Did your parents set you up for a harmless rebellion?

I ran across a blog postby Janet D. Stemwedel on the Scientific American website. She was writing about her vegetarianism and its effect on her children. Among other things, she said:

That reminded me of my parents, well, my father, specifically. He had an obsession with germs. This led to the pronouncement that, no matter what the label claimed, eating uncooked hot dogs was playing russian roulette. All I ever have to do to feel a thrill of rebellion is eat an uncooked (by me - I check the label . . . usually) hot dog.

Or roll down the car window and let any part of my arm rest outside of it, while the car is in motion.

Do you have any harmless rebellions, bequeathed to you in childhood?

As a vegetarian, I love that blog post so hard.

My mom was very old school about the Internet and the dangers of talking to people online. Yet here I am. :slight_smile:

I’ve always had a theory that a big part of why so many parents act outraged when their kid dyes their hair blue or gets a mohawk or whatever is because of this need for harmless rebellion.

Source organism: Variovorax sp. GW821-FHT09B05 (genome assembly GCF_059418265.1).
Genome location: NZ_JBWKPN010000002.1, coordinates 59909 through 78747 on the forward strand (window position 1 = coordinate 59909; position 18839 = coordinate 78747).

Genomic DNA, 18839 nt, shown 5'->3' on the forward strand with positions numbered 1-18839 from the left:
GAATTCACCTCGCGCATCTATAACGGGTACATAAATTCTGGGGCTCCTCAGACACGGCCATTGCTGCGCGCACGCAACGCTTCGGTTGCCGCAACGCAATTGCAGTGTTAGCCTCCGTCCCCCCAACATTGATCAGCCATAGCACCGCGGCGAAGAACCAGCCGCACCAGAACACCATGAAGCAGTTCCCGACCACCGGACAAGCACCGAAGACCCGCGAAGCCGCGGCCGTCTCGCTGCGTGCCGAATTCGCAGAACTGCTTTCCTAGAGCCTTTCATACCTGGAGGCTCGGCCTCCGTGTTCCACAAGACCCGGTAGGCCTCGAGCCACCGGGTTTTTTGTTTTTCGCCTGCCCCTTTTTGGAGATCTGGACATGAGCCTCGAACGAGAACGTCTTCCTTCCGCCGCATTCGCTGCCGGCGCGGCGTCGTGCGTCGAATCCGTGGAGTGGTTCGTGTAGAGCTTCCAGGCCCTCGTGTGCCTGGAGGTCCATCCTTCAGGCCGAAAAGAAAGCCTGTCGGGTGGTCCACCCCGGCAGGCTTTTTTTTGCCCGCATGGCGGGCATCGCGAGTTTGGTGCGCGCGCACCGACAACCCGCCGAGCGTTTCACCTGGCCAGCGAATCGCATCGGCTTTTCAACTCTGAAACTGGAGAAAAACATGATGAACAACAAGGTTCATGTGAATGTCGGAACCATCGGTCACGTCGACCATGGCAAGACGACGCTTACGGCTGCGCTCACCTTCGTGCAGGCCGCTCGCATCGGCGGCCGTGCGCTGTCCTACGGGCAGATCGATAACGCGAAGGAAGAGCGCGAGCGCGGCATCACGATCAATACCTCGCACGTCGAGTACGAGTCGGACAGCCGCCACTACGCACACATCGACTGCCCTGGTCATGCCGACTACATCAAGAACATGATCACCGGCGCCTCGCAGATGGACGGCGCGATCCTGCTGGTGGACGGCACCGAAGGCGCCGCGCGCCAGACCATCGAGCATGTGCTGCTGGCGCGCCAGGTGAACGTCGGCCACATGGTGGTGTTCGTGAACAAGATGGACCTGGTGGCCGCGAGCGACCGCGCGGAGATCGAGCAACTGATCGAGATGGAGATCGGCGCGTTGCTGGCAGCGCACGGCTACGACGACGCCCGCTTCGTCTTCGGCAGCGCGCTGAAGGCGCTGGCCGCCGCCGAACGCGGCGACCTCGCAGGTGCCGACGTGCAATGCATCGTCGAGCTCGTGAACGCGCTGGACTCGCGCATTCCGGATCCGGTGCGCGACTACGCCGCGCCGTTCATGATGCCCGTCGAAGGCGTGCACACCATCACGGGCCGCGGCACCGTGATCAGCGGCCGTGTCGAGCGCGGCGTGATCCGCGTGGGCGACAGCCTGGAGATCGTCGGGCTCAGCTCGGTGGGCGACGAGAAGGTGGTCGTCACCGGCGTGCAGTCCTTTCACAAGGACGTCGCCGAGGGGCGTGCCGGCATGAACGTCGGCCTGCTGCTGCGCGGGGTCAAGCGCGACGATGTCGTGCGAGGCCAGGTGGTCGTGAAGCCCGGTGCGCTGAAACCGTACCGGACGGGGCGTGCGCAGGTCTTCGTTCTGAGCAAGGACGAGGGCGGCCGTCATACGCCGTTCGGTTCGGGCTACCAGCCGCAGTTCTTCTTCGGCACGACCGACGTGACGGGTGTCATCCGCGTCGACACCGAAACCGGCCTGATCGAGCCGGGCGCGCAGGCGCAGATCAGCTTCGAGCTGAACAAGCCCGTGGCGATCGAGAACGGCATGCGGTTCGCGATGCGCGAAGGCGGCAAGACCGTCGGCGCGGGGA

It’s not like having weird hair actually hurts anything, after all.

I have absolutely set up my kids for harmless rebellion. If my parents did it, I wasn’t aware, which is kind of the point. IMO, it’s critical to draw a few lines in the sand for the kids to step over otherwise they have to go further and further afield to get their rebellion on.

Hair was a great one when I was young, when eveyone was growing it long, so I tried to pass that on to my kids. Unfortunately, when I said “get a haircut” they usually did it. So I had to set their curfew to 12:00. That allowed them the thrill of staying up past midnight and showing the old man who’s boss. Wish I’d thought of vegetarianism.